Commercial General Liability Insurance covers you in the event that someone takes legal action against your business. In most cases, this refers to personal injury cases where someone hurts themselves on your property and sues for damages. As medical costs can be in the millions of dollars, it is essential that your business be covered for such an event.

Professional Liability Insurance
Also known as Errors and Omissions, Professional Liability Insurance is primarily geared towards consulting firms and professional practices that work directly with clients. For instance, clients of law firms who feel that their case was not dealt with properly can sue for damages. Alternately, a consulting firm can be sued if a client believes the firm's advice caused them harm.

As a business owner, it is incumbent upon you to be sure you're covered. Don't throw away your life's work because you don't think anything will happen to you. If you're in Alberta, talk to the insurance experts at Sharp Broker Services about commercial insurance. For a free quote, click here.

Friday, 1 July 2011

Why Did My Car Insurance Premiums Randomly Go Up?

At the beginning of a new policy term, you may see increases in your premiums which can appear random. But, while it may appear that your insurance is increasing without reason, there are very sound explanations for such increases. Inflation, changes to your car and home address, added drivers, and at-fault claims can all contribute to an increase in your premiums.

Inflation is an economic process whereby prices increase and the purchasing power of currency decreases. In a healthy economy, this occurs at a slow and steady rate. It's the reason your grandparents talk about the "good old days" when they could buy a loaf of bread for a dime or a Coke for a nickel. Inflation affects insurance companies as well, and every number of years insurance companies will increase their premiums to compensate for inflation. This is a natural and normal increase, and is nothing to be concerned about.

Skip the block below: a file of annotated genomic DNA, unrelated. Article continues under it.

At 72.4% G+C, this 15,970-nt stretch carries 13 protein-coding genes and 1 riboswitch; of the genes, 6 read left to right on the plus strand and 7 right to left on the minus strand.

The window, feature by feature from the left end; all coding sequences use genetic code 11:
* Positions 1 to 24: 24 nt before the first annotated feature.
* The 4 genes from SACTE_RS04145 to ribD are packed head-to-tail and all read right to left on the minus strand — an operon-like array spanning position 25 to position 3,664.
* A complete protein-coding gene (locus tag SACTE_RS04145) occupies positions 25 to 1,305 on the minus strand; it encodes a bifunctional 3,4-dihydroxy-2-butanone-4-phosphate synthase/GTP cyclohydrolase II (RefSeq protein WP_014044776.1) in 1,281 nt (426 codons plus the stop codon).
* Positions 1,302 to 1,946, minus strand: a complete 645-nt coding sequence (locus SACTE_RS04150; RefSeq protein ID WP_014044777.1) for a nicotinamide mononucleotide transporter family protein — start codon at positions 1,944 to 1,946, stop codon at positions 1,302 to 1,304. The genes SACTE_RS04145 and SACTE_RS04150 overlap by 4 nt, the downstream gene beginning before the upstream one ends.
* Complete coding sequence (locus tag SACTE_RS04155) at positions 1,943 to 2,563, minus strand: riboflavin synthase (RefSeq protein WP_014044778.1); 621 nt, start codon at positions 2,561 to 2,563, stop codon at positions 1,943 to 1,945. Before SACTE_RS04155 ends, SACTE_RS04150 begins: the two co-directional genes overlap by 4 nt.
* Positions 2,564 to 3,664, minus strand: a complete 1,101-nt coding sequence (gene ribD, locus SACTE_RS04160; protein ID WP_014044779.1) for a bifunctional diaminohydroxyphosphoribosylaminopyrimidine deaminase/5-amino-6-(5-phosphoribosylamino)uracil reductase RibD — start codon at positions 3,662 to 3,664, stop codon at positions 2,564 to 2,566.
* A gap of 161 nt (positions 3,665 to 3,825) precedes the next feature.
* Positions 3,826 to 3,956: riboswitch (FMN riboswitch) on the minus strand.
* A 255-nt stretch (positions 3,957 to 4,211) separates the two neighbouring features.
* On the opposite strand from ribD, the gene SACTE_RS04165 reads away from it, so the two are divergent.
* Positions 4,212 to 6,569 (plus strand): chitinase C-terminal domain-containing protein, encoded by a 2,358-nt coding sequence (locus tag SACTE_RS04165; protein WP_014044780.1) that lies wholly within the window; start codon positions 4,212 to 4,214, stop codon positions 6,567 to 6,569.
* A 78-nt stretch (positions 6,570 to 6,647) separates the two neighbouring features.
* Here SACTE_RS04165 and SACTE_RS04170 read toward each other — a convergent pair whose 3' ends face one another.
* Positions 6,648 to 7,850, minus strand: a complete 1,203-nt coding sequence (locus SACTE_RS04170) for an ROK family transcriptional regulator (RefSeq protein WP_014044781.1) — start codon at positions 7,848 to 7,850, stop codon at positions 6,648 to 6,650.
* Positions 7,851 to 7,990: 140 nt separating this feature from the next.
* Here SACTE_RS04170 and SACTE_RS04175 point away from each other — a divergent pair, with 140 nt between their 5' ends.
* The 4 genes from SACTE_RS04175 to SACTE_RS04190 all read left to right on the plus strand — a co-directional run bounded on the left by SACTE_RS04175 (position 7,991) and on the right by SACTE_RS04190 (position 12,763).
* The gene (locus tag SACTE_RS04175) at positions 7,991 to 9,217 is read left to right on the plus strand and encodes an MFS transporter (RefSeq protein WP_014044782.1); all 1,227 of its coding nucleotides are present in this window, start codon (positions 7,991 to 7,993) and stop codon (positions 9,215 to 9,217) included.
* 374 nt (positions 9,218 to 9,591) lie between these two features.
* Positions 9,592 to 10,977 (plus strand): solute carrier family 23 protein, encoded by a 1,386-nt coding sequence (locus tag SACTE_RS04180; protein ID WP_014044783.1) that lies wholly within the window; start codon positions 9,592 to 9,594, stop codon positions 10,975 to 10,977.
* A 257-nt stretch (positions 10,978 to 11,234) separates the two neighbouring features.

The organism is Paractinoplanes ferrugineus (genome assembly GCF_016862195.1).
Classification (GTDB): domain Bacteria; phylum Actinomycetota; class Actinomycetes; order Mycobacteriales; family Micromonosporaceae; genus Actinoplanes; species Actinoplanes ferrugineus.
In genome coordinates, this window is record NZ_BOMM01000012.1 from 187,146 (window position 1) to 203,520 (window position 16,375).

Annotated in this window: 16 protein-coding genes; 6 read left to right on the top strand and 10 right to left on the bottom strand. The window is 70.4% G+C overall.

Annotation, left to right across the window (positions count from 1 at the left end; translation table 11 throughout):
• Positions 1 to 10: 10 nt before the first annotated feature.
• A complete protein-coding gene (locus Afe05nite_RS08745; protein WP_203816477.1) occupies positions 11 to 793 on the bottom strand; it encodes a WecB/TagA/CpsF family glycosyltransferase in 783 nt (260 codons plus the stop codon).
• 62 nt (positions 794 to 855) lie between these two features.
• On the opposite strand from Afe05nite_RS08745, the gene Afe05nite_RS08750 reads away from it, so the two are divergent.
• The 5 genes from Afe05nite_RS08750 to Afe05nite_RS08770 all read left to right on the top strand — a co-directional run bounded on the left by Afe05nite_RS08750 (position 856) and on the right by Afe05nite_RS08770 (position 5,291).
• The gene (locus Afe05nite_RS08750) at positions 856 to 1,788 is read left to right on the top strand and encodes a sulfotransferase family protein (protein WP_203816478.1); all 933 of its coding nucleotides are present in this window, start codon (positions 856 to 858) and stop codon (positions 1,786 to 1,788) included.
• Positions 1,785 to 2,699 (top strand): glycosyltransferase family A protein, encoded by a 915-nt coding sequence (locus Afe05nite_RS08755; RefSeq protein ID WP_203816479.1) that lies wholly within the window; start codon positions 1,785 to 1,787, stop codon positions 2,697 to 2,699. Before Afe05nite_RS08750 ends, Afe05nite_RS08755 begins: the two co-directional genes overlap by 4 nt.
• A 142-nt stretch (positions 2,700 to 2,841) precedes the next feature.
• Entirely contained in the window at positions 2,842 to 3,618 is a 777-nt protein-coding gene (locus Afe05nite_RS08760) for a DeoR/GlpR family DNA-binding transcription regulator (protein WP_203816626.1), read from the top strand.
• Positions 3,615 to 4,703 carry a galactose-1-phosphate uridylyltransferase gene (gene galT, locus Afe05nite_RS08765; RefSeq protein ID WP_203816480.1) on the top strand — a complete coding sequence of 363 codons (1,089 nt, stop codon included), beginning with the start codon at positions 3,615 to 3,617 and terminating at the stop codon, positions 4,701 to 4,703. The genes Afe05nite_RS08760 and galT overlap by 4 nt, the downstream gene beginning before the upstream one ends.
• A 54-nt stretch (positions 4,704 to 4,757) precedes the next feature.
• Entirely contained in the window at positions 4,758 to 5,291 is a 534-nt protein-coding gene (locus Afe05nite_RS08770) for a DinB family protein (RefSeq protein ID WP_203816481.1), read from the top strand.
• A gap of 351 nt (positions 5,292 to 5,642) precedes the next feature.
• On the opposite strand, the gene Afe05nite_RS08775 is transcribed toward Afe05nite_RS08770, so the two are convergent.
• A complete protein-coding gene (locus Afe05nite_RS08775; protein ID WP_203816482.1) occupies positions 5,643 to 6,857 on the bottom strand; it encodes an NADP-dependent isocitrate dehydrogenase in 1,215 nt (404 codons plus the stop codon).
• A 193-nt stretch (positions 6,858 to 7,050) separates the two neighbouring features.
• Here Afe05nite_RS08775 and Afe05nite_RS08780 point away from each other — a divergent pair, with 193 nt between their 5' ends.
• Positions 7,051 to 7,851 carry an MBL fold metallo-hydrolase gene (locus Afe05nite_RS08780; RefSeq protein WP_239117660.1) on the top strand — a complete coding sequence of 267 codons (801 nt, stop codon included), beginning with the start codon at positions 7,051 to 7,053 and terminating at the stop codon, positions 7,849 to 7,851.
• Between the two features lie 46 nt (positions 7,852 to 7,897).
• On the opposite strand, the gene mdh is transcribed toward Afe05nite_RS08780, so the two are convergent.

Change in vehicle
Changing your insurance policy over to a newer or more expensive vehicle can often result in a spike in your insurance premiums. Newer cars are typically more expensive to repair in the event of an accident or vandalism, thus making it more expensive for your insurance company to insure. More expensive cars also tend to be pricier in the same way. Therefore, if you decide to jump from the Civic you're driving up to a brand new Maserati, expect to see your premiums go up!

Moving to a new address
Different neighbourhoods have different conditions which may affect your insurance premiums. If you move to a particularly crime-ridden end of town, you may see your Comprehensive Insurance, which covers theft and vandalism, increase. If you move into the city from the countryside you will also see an increase, since you are statistically more likely to have a collision in a city --where there are more cars-- than in the countryside. When evaluating a move, always keep in mind the effect this may have on your auto insurance premiums.

New drivers
If your child has received his or her driver's license and has been added to the family insurance policy, you will see an increase in your rates. If you make the addition mid-way through the year, you can expect to pay a partial premium the next year -- most companies will not immediately increase your premiums.

At-fault claims
If you've filed any claims with your insurance company in which you were at fault, you will likely see your rates go up. The fact of the matter is, the more at-fault claims you have, the more your insurance company sees you as an increased risk.

Understanding the reasons behind the hikes in your insurance can help you anticipate potential increases. When you encounter these "random" increases, it is also a good time to shop around. Insurance providers have very different ways of calculating risk and premiums will be affected in different ways by different companies. For instance, one company may have the same rates for those living in the city and those living in the country, while another will adjust premiums to compensate for the added risk of living in a city. Talk to different brokers and get online quotes where possible to make sure you're not overpaying for insurance.